The best thing in her life, she would later realize, was the adolescent plum tree that lilted in the backyard of the house she shared with Gerald. In early Spring she would go out to the tree and pick a few plums and bring them back into the house in a basket. On the bad days she would make a pot of tea and just sit in the bay window Gerald had built for her. She would look at the plum tree — her plum tree, which she’d planted and raised and watched grow — and realize that this was to be her grand accomplishment in life. Not so much the plum tree, but the view of it.
# # #
“I’m going to see Ethan today,” she announced to Gerald, while squeezing honey into her tea.
“At the hospital?”
“Downtown … that’s a big step.”
Gerald was sitting on the sofa reading his newspaper — his newspaper, because, like every other piece of mail that was delivered to their house, it was addressed to him alone.
“It’s just across the river,” she said.
“Well, I’m proud of you.”
“Don’t be. It’s not like I’m going to the moon.”
Both of them laughed weakly at this. It was a very provincial thing to say; a kind of inside joke from their days in New York. Gerald liked to claim he could climb onto the roof of his childhood home, spit into the sky, and hit the tallest building in Pittsburgh.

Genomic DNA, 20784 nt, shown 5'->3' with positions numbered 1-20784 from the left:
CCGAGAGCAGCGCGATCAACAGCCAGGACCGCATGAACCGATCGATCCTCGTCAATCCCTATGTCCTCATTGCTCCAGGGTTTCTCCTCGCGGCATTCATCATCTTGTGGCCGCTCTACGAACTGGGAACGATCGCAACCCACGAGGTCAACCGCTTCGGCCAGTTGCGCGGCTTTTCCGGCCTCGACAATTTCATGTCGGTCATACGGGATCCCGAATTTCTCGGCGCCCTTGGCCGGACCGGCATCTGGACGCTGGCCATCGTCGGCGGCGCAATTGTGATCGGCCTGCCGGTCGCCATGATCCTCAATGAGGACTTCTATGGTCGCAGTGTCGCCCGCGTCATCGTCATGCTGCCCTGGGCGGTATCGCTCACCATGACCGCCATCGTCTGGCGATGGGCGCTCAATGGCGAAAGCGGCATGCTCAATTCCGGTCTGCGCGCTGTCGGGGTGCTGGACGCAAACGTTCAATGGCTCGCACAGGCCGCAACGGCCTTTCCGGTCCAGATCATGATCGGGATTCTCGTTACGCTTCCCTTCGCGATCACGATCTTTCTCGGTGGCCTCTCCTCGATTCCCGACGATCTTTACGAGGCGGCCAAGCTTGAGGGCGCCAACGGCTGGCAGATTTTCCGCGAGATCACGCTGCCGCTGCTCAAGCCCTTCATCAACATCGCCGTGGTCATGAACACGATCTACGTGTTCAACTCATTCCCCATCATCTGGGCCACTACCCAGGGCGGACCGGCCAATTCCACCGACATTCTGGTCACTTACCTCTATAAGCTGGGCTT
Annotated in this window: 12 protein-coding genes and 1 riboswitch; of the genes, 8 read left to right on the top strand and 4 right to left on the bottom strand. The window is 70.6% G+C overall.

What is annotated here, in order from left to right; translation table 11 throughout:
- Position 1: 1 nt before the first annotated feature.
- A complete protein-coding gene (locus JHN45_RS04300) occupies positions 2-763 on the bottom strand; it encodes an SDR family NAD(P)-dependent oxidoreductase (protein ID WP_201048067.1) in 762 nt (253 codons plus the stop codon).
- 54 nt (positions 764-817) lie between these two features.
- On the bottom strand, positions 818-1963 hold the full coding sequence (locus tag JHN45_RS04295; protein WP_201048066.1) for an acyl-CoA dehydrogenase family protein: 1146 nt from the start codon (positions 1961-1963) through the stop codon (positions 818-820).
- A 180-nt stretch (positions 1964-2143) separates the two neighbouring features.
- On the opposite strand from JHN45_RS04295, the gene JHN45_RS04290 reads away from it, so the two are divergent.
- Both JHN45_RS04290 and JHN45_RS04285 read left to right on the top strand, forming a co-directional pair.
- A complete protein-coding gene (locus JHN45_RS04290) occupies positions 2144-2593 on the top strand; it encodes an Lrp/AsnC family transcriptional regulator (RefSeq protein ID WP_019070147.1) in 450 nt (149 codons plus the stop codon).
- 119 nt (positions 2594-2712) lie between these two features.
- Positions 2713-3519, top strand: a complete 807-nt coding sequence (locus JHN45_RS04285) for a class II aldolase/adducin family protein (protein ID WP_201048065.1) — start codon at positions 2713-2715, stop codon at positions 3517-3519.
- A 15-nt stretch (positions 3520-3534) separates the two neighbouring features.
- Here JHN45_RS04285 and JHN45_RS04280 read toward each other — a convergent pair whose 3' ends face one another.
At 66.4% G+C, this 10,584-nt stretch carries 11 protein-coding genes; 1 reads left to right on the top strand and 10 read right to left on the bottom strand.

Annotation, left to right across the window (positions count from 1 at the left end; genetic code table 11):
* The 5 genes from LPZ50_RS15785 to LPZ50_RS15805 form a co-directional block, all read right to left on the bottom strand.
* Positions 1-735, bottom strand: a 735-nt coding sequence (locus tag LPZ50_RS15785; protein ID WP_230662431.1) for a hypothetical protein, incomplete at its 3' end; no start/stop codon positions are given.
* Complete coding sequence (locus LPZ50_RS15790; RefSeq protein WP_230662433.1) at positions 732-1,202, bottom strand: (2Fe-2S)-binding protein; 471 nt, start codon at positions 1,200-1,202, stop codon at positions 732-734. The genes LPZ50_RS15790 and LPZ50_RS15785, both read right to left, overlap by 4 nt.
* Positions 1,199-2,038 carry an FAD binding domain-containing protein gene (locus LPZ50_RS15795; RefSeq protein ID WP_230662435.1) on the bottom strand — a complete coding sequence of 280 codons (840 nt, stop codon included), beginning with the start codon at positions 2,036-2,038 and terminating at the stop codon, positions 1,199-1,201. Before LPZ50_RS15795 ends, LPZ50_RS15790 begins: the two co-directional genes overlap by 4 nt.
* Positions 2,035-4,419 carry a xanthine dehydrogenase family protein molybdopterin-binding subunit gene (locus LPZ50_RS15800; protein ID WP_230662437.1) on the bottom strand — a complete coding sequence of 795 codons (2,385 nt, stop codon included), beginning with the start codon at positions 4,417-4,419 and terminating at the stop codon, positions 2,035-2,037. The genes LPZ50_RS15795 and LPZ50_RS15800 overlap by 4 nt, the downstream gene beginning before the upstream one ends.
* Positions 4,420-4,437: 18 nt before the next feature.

And yet, getting on a bus and paying the fare and saying, “Thank you” to the bus driver and taking a seat by the window and riding over a bridge and through a tunnel and into the city — this was something she’d been dreading for days. She came from a river town called Oil City where there wasn’t any oil and there definitely wasn’t a city. Of the fourteen girls she’d graduated high school with, only she had gotten out without a baby. It wasn’t like Pittsburgh was Prague or anything, but it was still a place with winding, darkened roads, down which you could easily disappear.
“I can’t take you,” Gerald said evenly.
“I didn’t ask you to.”
“I don’t have the van.”